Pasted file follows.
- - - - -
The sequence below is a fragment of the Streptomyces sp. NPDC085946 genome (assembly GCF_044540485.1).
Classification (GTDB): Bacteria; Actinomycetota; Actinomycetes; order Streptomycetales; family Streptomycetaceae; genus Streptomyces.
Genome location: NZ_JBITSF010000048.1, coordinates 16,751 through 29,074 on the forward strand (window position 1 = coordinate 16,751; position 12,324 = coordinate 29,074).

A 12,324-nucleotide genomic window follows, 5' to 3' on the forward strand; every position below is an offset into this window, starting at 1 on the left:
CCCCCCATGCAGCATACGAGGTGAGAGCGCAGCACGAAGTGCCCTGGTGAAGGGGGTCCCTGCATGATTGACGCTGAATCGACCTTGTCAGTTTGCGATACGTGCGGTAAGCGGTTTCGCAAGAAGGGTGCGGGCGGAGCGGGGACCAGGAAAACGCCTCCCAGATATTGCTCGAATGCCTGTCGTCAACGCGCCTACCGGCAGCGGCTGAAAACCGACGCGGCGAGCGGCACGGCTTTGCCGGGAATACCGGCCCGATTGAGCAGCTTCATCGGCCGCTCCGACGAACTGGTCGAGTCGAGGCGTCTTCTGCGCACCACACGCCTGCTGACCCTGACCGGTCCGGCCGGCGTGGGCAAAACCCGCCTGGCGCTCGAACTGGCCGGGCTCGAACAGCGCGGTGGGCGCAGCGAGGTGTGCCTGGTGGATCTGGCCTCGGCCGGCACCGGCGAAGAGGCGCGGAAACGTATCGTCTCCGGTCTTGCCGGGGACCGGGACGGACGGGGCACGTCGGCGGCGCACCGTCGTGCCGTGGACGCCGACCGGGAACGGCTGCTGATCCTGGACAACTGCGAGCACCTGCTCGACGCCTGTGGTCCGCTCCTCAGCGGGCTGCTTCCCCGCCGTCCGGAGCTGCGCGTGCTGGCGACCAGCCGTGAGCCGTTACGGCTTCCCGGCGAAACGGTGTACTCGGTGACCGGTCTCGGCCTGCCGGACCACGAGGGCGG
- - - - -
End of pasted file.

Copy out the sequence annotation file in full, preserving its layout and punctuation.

The sequence below is a fragment of the Streptomyces sp. NPDC085946 genome (assembly GCF_044540485.1).
Classification (GTDB): Bacteria; Actinomycetota; Actinomycetes; order Streptomycetales; family Streptomycetaceae; genus Streptomyces.
Genome location: NZ_JBITSF010000048.1, coordinates 16,751 through 29,074 on the forward strand (window position 1 = coordinate 16,751; position 12,324 = coordinate 29,074).

A 12,324-nucleotide genomic window follows, 5' to 3' on the forward strand; every position below is an offset into this window, starting at 1 on the left:
CCCCCCATGCAGCATACGAGGTGAGAGCGCAGCACGAAGTGCCCTGGTGAAGGGGGTCCCTGCATGATTGACGCTGAATCGACCTTGTCAGTTTGCGATACGTGCGGTAAGCGGTTTCGCAAGAAGGGTGCGGGCGGAGCGGGGACCAGGAAAACGCCTCCCAGATATTGCTCGAATGCCTGTCGTCAACGCGCCTACCGGCAGCGGCTGAAAACCGACGCGGCGAGCGGCACGGCTTTGCCGGGAATACCGGCCCGATTGAGCAGCTTCATCGGCCGCTCCGACGAACTGGTCGAGTCGAGGCGTCTTCTGCGCACCACACGCCTGCTGACCCTGACCGGTCCGGCCGGCGTGGGCAAAACCCGCCTGGCGCTCGAACTGGCCGGGCTCGAACAGCGCGGTGGGCGCAGCGAGGTGTGCCTGGTGGATCTGGCCTCGGCCGGCACCGGCGAAGAGGCGCGGAAACGTATCGTCTCCGGTCTTGCCGGGGACCGGGACGGACGGGGCACGTCGGCGGCGCACCGTCGTGCCGTGGACGCCGACCGGGAACGGCTGCTGATCCTGGACAACTGCGAGCACCTGCTCGACGCCTGTGGTCCGCTCCTCAGCGGGCTGCTTCCCCGCCGTCCGGAGCTGCGCGTGCTGGCGACCAGCCGTGAGCCGTTACGGCTTCCCGGCGAAACGGTGTACTCGGTGACCGGTCTCGGCCTGCCGGACCACGAGGGCGG